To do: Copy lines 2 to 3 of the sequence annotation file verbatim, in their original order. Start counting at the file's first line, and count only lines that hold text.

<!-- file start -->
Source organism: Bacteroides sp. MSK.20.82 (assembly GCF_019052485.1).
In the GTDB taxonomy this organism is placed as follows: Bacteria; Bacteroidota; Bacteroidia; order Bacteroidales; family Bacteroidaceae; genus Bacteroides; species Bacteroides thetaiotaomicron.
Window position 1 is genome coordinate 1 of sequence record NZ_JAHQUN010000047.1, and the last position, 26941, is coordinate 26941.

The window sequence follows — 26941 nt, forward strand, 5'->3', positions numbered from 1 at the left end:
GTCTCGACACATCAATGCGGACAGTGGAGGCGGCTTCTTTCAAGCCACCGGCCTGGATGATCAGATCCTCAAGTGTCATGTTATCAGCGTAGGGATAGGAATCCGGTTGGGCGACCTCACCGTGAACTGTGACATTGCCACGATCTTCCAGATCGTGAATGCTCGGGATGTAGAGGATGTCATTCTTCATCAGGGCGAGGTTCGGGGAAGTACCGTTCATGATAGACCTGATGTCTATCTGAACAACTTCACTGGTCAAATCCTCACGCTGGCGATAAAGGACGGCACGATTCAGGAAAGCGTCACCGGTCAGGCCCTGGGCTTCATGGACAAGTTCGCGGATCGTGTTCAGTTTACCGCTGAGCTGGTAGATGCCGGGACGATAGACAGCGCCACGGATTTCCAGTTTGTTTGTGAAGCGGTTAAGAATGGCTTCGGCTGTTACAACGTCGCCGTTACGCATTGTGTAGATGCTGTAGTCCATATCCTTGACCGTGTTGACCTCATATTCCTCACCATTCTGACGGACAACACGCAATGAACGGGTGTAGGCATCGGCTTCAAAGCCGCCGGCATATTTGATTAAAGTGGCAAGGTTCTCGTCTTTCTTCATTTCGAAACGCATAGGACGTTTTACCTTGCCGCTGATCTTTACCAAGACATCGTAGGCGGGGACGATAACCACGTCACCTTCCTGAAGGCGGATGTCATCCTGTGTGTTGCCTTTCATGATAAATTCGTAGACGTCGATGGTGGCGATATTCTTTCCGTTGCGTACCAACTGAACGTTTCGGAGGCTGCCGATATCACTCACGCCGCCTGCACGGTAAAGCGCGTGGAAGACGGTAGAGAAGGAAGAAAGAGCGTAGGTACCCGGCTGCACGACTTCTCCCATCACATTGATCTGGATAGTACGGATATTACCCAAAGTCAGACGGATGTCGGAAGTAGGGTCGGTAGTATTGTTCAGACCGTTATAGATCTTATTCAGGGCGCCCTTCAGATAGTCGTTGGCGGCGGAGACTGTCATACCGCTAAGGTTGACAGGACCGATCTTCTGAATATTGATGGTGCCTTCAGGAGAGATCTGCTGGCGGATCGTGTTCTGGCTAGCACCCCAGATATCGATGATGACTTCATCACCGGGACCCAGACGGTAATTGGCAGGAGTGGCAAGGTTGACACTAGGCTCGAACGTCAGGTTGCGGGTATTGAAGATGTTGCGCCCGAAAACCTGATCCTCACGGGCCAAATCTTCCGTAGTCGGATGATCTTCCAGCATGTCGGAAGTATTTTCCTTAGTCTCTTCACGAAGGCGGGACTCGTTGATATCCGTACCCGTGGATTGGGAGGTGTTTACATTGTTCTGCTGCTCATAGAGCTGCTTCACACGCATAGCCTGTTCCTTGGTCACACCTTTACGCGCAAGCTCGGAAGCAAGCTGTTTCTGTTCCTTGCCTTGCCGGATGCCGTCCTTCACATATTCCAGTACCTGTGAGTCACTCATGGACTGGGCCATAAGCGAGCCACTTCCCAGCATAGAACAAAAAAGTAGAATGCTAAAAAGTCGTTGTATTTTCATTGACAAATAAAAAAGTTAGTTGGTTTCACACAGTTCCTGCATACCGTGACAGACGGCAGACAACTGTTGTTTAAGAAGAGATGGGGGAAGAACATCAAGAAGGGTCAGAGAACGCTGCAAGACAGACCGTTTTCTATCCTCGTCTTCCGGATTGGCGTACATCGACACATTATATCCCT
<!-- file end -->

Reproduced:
In the GTDB taxonomy this organism is placed as follows: Bacteria; Bacteroidota; Bacteroidia; order Bacteroidales; family Bacteroidaceae; genus Bacteroides; species Bacteroides thetaiotaomicron.
Window position 1 is genome coordinate 1 of sequence record NZ_JAHQUN010000047.1, and the last position, 26941, is coordinate 26941.